Positive margins in basal cell carcinoma: relationship to clinical features and recurrence risk. A retrospective study of 248 patients
Article first published online: 13 MAR 2003
Journal of the European Academy of Dermatology and Venereology
Volume 17, Issue 2, pages 167–170, March 2003
How to Cite
Nagore, E., Grau, C., Molinero, J. and Fortea, J. (2003), Positive margins in basal cell carcinoma: relationship to clinical features and recurrence risk. A retrospective study of 248 patients. Journal of the European Academy of Dermatology and Venereology, 17: 167–170. doi: 10.1046/j.1468-3083.2003.00535.x
- Issue published online: 13 MAR 2003
- Article first published online: 13 MAR 2003
- Received: 31 January 2001, accepted 28 February 2002
- basal cell carcinoma;
- surgical treatment
Background Incomplete resection of a basal cell carcinoma does not necessarily imply tumour recurrence.
Objective The purpose of our study was to determine the clinical features most often associated with positive surgical margins and to establish whether positive margins effectively imply tumour recurrence.
Methods We did a retrospective evaluation of 273 basal cell carcinomas in a total of 248 subjects. For each case, data regarding tumour location, sex, histological type and the presence or absence of affected surgical margins were collected. Follow-up was available in 151 cases.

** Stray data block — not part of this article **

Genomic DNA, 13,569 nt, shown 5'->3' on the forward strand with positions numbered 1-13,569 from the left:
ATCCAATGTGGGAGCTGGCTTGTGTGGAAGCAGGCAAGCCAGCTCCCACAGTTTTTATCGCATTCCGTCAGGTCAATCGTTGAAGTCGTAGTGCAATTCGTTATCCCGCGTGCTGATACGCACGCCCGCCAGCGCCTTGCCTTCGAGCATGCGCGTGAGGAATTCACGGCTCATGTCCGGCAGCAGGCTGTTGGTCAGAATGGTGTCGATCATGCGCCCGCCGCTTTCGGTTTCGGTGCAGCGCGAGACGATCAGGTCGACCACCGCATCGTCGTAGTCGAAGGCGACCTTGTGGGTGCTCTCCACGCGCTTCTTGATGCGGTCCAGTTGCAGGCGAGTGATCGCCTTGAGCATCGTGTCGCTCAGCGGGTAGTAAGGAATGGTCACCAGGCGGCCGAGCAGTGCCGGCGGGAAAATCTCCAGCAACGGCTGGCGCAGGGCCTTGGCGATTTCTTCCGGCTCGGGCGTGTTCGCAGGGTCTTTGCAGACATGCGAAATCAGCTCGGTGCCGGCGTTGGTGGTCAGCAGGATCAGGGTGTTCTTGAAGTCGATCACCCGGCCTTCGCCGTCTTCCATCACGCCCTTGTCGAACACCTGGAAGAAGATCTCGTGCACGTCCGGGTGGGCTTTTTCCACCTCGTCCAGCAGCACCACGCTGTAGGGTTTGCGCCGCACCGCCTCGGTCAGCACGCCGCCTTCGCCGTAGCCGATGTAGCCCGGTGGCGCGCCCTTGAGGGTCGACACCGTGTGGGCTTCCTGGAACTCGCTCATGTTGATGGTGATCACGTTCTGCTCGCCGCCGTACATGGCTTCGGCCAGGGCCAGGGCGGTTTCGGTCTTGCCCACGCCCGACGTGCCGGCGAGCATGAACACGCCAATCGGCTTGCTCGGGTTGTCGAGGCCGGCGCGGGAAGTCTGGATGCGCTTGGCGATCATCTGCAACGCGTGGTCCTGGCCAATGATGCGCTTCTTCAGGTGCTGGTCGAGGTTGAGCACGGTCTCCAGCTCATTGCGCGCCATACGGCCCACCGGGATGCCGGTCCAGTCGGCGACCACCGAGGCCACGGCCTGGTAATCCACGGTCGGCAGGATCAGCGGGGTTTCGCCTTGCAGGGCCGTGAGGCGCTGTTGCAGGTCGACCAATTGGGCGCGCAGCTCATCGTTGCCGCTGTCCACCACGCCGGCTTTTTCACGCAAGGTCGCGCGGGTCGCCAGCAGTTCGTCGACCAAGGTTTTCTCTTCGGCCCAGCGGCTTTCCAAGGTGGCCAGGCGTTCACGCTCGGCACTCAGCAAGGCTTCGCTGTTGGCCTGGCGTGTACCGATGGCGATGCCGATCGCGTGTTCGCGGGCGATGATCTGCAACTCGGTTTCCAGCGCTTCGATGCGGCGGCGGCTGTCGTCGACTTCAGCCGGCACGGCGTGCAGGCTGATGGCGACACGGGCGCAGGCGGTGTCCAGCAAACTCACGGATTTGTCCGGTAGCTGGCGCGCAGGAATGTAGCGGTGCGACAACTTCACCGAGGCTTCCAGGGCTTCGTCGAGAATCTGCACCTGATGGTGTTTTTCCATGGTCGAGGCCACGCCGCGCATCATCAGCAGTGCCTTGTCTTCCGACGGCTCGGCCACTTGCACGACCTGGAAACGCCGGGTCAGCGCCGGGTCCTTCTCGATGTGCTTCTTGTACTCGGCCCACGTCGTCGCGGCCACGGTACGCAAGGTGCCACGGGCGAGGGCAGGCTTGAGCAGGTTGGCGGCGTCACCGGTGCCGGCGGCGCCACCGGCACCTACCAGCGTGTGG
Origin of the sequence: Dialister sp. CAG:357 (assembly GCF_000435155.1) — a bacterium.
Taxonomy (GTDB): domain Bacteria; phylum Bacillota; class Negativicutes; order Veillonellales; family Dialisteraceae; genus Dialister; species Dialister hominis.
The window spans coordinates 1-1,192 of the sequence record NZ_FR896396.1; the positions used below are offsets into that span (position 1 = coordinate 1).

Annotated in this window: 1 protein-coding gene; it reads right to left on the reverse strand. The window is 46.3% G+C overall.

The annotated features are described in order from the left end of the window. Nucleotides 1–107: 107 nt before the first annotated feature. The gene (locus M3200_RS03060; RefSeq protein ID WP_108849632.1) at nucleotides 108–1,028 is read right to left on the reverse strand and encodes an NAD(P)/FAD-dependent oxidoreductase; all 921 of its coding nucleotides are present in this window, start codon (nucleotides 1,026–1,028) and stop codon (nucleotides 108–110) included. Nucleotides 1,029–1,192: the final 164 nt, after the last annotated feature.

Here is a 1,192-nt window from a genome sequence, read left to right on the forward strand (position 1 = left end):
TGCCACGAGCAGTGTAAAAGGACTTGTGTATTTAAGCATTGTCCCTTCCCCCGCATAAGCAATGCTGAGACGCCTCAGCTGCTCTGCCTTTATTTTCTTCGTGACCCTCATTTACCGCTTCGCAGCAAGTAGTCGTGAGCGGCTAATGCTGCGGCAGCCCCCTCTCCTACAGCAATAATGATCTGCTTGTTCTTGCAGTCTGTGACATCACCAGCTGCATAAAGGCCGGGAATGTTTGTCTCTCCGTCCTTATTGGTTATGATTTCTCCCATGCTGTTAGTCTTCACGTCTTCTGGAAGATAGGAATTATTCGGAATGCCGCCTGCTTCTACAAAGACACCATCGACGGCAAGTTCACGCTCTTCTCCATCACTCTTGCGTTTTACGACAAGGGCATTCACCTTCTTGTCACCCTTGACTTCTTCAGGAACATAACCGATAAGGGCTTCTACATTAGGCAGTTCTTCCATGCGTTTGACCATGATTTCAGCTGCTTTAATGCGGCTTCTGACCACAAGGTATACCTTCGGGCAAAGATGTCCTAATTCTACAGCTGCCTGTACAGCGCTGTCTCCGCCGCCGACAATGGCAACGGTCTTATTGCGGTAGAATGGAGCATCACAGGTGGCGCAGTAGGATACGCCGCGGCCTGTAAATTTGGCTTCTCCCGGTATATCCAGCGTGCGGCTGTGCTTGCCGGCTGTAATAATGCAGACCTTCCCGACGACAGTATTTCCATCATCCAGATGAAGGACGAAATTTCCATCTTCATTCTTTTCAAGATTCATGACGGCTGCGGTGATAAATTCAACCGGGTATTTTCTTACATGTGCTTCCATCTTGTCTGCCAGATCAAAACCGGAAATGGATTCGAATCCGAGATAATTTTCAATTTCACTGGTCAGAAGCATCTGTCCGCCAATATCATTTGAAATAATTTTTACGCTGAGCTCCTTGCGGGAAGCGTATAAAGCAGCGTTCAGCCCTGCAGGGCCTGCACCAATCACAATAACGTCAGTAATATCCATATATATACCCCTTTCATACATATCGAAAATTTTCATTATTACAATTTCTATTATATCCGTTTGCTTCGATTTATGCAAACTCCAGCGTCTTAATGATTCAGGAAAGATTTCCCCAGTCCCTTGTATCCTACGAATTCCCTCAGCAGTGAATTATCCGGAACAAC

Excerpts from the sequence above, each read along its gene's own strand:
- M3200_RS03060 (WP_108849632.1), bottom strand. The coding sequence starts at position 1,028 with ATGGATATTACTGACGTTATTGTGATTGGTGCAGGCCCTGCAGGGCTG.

Results Positive margins were most often observed in facial lesions, particularly in the nasal and perioral areas, and for morphoeic histological types. Tumours with margin involvement exhibited a higher recurrence rate (26%) than those with free margins (14%) over a 5-year follow-up period.
Conclusions Individualized management, with special considerations depending on tumour location and histological type, is needed to treat basal cell carcinomas and cases with affected margins. Re-excision, preferably with Mohs’ surgery, is advised in the latter as recurrences are much more complicated to treat. Furthermore, all cases need adequate follow-up, even in cases with unaffected surgical margins.